Antigua has a tumultuous history, being a British colony and major explorer of sugar, which resulted in the island having sugar plantations. The only two surviving structures of the first sugar plantation on Antigua – Betty’s Hope – are two restored sugar mills, which you can visit today. The sugar mills are an open-air museum and visitor centre serving a reminder to the horrors of the slave trade. The visitor centre houses exhibits from the plantation's history with pictures, estate plans, artefacts and a model of the original site in 1800 when 300 slaves worked there.
Pillars of Hercules
The Pillars of Hercules are one of Antigua’s greatest natural attractions - and best Antigua cruise excursions - limestone pillars on the corrugated coastline formed from the lapping of waves over thousands of years. The pillars resemble something from ancient Greece – hence the name – and are a fantastic sight to see, reached by an equally fantastic hike from Galleon Beach through towering cactus and agave. Secluded sandy coves surround the pillars so you can relax and enjoy the sun. Boat tours of the island with stops at the pillars are also a popular way to take in this amazing natural sight.
Let’s be honest, the reason you come to the Caribbean is for powder-soft white and pink beaches and aquamarine warm waters fringed by palm-trees. Antigua has 365 stunning beaches and one of the most famous – and most beautiful – is Dickenson Bay right outside the capital. Dickenson Bay has soft sands and tranquil seas, making it perfect for sunbathing and enjoying a gentle swim or paddle, and has places to rent kayaks, Hobie Cats and book onto catamaran cruises to nearby islets and banana boat rides. Make sure to stop at the famous Ana’s on the Beach bar for a fruity rum cocktail or local ice cold Wadadli beer.
Half Moon Bay
Half Moon Bay is a spectacular paradise-like neighbourhood in south-eastern Antigua, home to one of the Caribbean’s best beaches and five-star resorts like the Rosewood Antigua. Home to sugar-soft white sands, the crescent-shaped bay is a sea of white and green – the emerald from the warm clear waters and the luscious vegetation from the surrounding hills and national park. Protected by a reef, the bay is perfect for snorkelling on calm days and on windier days proves a great surfing spot. A small hole-in-the-wall serves snacks just off the beach and nearby you’ll find the popular bars Beach Bum Bar & Café, Tina’s Hotspot and Smiling Harry’s Thirst Quencher.
History lovers should add Fort James to their Antigua travel list, the fort at the entrance to the St John’s Harbour and one of the many forts built by the British in the 1700s. The fort was built on fear of a French invasion, high up on a headland overlooking the town and bay. Today visitors can get a glimpse of what life was like for the 75 men that lived in the 36 barracks at the site, with the remains of a handful of rusty cannons and part of the fort’s once imposing wall. The main attraction, however, has to be the cinematic views of the harbour – truly stunning.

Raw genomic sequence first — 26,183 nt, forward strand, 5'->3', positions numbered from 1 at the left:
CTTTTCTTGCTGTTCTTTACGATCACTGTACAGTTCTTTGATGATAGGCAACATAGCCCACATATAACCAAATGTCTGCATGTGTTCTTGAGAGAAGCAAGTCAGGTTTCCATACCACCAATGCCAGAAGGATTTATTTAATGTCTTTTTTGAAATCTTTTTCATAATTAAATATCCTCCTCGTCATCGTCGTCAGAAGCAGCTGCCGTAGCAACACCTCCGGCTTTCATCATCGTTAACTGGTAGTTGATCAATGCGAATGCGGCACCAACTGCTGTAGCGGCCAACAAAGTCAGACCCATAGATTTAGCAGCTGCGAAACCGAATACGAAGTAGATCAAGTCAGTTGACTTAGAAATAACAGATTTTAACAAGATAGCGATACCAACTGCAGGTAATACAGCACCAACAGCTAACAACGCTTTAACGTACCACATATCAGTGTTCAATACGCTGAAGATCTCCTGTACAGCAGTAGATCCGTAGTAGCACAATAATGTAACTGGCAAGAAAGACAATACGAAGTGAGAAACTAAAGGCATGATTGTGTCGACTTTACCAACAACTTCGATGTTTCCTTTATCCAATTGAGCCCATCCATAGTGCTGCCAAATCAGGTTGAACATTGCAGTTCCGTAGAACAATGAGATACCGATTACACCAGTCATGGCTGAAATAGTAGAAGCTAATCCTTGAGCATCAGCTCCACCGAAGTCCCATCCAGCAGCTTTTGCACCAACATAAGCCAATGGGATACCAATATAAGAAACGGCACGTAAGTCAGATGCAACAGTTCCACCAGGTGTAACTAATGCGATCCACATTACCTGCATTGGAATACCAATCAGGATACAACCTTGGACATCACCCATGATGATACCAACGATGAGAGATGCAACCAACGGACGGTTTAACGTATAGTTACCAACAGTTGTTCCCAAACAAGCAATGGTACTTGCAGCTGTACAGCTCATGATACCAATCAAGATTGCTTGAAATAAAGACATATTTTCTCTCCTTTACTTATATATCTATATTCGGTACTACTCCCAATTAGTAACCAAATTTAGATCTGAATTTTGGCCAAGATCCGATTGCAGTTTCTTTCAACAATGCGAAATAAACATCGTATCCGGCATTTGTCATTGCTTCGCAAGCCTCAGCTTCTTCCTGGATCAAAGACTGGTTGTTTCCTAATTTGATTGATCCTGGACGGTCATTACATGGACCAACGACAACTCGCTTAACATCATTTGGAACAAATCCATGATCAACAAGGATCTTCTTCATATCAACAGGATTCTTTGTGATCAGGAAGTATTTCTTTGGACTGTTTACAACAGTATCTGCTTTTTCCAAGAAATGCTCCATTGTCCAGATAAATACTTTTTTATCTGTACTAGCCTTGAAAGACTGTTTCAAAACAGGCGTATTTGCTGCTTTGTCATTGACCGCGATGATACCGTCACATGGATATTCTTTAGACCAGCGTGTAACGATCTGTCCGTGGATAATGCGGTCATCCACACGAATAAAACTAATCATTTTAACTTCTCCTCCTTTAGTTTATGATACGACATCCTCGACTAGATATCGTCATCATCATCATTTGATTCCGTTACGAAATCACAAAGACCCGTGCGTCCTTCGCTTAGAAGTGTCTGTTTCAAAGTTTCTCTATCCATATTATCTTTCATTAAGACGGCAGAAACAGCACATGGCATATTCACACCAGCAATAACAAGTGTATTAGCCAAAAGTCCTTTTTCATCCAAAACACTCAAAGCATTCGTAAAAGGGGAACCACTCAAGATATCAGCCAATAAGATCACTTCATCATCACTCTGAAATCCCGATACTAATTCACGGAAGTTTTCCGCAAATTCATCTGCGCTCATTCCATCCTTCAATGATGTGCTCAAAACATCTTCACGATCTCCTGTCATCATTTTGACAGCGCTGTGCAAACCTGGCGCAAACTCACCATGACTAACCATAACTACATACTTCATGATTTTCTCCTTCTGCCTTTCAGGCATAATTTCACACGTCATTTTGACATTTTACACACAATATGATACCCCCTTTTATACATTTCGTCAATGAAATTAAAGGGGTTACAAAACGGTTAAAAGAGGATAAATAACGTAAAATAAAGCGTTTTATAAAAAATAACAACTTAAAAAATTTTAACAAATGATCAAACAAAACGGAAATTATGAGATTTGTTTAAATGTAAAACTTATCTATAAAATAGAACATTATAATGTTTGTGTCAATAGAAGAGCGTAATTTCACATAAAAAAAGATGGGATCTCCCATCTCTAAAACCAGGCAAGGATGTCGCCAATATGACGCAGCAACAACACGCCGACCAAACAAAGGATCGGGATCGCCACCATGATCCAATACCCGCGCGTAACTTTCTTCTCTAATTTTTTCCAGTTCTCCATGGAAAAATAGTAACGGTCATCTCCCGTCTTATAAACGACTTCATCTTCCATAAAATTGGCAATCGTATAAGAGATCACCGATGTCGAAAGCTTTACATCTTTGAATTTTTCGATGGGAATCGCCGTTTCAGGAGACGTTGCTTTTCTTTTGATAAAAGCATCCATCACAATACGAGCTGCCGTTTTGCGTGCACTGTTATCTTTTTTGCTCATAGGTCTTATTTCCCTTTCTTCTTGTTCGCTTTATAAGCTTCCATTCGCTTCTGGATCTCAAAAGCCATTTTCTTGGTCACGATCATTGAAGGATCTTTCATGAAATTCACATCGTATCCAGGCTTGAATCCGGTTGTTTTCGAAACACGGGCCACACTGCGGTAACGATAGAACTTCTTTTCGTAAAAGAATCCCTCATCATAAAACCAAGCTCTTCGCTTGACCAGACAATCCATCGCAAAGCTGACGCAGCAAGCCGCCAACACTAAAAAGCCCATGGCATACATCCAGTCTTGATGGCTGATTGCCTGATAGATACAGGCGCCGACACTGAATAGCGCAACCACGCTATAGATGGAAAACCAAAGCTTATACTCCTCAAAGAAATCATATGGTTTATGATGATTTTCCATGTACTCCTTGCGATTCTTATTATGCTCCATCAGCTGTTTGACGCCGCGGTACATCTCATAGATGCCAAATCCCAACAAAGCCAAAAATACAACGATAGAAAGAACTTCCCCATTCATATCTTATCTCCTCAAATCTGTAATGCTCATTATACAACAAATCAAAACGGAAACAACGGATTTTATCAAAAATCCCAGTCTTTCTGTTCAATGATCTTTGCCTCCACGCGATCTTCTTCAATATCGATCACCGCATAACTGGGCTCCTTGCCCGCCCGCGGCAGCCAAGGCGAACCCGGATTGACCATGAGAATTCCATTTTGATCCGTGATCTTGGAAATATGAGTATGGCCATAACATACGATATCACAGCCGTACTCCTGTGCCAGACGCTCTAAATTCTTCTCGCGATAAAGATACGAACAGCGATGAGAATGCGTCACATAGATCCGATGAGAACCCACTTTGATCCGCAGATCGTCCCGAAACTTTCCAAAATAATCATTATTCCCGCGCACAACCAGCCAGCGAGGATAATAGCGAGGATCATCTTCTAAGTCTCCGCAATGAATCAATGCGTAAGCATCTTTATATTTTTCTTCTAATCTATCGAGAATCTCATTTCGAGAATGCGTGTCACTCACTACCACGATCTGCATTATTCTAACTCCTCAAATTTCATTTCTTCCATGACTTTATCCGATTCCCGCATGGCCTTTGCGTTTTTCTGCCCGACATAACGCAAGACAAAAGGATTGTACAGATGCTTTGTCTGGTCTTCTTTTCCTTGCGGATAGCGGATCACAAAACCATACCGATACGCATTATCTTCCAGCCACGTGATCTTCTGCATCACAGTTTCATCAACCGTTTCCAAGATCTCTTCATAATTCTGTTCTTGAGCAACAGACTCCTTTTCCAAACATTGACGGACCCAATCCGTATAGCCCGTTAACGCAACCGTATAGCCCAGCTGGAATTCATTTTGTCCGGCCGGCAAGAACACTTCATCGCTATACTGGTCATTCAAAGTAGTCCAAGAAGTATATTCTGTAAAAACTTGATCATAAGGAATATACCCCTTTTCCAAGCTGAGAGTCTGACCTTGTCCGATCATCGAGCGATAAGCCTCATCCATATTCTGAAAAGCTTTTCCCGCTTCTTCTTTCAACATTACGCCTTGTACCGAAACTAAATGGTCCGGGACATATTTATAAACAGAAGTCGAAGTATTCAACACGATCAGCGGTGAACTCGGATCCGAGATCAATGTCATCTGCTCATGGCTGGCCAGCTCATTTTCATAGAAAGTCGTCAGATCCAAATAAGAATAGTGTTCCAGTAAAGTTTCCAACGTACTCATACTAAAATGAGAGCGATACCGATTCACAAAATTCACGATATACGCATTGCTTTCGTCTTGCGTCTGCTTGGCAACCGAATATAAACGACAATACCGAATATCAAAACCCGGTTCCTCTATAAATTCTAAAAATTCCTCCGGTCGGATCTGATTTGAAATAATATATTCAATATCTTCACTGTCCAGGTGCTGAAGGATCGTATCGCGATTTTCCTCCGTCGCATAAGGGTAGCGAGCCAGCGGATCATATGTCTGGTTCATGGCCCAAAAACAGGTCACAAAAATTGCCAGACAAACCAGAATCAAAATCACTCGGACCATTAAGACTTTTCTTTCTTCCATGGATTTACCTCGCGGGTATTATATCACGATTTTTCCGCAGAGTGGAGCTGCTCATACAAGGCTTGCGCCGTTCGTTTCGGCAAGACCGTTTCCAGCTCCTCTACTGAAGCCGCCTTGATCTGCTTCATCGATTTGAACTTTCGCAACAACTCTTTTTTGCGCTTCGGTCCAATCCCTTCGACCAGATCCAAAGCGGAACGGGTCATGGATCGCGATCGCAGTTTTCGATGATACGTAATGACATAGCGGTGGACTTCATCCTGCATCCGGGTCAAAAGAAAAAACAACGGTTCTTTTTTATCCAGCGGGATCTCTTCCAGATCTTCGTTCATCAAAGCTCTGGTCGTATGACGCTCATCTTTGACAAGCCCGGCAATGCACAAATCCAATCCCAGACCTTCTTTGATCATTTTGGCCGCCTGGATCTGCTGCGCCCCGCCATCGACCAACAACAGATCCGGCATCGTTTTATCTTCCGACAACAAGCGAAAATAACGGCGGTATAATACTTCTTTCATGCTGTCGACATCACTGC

Antigua cruises: What to do in Antigua
Head to a beach bar
You’re in the Caribbean, so why not head to a relaxing water-side beach shack or bar to enjoy some delicious rum cocktails or traditional Caribbean snacks? Some of the best include Rum Bus Beach, the Nest-Beach Bar and Ana's on the Beach.
Visit the distillery
Antigua was once packed with rum distilleries, but today it only has one remaining – perfect for a day trip. Head to the Antigua Rum Distillery in St John’s to visit their tasting room and sample their sweet delights.
Head to the beach
Cruising to the Caribbean is all about beaches, so make sure to see as many of Antigua’s 365 stunning sandy stretches as possible. Ffryes Beach, Dickenson Bay, Darkwood Beach and Hawksbill Bay are some of the best.
Visit a market
St John’s has a colourful, bustling and chaotically Caribbean Saturday market, where you can haggle over wares like sorrel, black pineapple and sugar apple. A smaller craft market is also attached to the main market.
Go on a hike
Past its white sandy beaches, Antigua boasts stunning countryside and has some great walks and hiking trails. Try Walling's Dam to Carlisle Bay and also make the journey up to Shirley Heights.